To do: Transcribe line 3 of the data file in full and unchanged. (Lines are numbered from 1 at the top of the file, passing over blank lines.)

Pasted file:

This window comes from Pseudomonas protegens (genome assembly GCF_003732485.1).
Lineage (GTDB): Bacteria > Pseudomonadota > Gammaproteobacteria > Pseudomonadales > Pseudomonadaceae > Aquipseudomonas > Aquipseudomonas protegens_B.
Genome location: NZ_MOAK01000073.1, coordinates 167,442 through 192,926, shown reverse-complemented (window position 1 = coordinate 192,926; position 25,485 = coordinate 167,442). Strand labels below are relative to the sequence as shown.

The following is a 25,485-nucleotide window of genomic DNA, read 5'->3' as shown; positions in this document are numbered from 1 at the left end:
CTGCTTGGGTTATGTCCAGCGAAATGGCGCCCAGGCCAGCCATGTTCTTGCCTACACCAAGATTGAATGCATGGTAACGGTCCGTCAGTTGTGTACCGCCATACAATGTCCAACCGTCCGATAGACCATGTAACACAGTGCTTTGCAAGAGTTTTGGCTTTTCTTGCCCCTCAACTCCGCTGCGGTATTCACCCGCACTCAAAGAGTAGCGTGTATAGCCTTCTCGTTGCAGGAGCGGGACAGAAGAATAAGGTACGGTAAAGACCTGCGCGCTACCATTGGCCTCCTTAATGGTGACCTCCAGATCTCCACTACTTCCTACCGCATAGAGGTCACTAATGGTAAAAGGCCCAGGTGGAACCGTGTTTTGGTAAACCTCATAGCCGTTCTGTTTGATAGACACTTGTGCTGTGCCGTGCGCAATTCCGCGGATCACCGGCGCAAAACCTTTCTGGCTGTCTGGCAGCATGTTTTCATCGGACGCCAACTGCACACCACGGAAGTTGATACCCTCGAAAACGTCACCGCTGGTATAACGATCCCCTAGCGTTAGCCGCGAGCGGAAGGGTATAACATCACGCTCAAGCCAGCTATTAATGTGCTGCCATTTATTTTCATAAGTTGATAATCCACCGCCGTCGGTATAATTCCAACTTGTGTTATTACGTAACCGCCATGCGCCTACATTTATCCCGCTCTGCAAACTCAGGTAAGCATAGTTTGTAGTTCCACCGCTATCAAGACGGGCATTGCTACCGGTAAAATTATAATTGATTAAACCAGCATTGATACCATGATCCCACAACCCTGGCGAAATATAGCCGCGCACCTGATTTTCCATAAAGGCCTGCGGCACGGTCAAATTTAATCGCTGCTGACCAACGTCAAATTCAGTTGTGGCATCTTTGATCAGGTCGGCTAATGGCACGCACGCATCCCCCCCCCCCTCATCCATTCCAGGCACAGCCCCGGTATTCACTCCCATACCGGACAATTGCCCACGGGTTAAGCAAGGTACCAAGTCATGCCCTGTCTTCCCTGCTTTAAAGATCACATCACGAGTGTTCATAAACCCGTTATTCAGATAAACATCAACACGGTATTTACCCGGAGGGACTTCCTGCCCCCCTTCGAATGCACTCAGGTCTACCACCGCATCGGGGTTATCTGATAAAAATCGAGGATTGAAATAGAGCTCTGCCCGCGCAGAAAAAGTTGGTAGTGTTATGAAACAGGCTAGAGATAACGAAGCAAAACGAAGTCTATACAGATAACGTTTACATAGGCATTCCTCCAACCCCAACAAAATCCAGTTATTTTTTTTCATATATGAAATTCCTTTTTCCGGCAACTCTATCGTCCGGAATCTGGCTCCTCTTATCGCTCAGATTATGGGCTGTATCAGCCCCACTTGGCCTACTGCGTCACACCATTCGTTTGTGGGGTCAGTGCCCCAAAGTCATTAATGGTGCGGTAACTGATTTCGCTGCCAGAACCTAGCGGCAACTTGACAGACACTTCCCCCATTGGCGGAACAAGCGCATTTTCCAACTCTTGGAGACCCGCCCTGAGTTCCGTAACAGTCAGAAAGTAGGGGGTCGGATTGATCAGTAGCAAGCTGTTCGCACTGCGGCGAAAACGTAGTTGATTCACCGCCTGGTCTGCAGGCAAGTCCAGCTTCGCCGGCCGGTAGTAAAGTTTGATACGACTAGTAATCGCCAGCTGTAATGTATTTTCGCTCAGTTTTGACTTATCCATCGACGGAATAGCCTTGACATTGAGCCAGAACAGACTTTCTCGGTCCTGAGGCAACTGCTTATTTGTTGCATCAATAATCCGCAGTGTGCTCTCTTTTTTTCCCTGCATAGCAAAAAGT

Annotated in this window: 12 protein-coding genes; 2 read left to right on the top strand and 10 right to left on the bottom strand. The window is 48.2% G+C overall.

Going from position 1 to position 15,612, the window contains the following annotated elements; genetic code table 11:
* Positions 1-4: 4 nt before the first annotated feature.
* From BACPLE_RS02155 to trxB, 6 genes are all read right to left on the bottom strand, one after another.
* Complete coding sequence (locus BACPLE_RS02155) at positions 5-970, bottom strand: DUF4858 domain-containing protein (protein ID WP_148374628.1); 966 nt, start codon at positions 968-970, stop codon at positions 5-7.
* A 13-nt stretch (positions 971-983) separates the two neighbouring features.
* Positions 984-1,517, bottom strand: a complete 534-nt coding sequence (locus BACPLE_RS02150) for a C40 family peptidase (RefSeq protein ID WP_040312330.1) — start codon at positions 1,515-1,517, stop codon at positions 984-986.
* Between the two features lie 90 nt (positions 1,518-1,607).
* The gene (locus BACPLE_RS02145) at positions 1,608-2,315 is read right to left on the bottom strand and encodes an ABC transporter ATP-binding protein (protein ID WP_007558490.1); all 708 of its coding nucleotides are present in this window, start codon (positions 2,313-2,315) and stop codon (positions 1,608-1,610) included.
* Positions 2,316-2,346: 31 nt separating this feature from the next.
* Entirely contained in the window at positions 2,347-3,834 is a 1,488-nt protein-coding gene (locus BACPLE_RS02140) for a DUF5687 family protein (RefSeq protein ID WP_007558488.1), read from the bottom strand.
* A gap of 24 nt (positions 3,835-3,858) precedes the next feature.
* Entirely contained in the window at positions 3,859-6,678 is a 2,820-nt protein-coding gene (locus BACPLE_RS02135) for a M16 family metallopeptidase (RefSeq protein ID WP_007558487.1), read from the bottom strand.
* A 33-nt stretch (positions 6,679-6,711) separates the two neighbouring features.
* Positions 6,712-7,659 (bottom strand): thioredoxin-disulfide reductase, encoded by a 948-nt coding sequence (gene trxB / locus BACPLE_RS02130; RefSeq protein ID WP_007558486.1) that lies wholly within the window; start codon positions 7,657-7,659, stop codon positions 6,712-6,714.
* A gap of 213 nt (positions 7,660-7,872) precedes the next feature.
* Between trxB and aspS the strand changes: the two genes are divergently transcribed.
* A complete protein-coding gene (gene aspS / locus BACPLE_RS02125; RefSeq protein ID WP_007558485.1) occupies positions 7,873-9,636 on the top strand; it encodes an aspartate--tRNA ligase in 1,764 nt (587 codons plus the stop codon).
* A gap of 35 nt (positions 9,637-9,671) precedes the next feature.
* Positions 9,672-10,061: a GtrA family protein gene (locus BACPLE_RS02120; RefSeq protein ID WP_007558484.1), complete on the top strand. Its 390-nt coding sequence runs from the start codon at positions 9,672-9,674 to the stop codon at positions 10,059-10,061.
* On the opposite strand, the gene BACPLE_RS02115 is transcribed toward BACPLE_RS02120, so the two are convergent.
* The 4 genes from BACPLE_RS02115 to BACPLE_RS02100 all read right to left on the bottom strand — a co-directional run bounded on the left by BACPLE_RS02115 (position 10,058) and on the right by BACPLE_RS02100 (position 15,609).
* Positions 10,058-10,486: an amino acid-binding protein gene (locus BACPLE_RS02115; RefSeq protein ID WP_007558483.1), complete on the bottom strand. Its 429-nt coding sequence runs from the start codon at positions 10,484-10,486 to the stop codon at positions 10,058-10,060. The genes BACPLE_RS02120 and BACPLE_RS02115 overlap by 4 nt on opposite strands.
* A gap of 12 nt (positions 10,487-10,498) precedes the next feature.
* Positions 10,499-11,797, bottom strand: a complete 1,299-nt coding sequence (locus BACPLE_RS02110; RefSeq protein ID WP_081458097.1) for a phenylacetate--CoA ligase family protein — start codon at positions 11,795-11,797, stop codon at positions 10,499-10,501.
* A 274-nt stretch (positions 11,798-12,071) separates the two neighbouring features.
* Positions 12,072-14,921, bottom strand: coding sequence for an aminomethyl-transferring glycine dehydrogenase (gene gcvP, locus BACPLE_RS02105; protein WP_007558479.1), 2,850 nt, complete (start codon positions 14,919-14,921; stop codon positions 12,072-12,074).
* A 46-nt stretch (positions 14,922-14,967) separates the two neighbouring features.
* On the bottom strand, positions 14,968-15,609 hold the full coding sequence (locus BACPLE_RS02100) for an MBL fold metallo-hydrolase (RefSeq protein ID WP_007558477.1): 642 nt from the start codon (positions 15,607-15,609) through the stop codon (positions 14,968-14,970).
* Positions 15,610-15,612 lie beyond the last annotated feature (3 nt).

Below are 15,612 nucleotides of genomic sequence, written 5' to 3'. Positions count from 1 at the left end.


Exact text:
Genome location: NZ_MOAK01000073.1, coordinates 167,442 through 192,926, shown reverse-complemented (window position 1 = coordinate 192,926; position 25,485 = coordinate 167,442). Strand labels below are relative to the sequence as shown.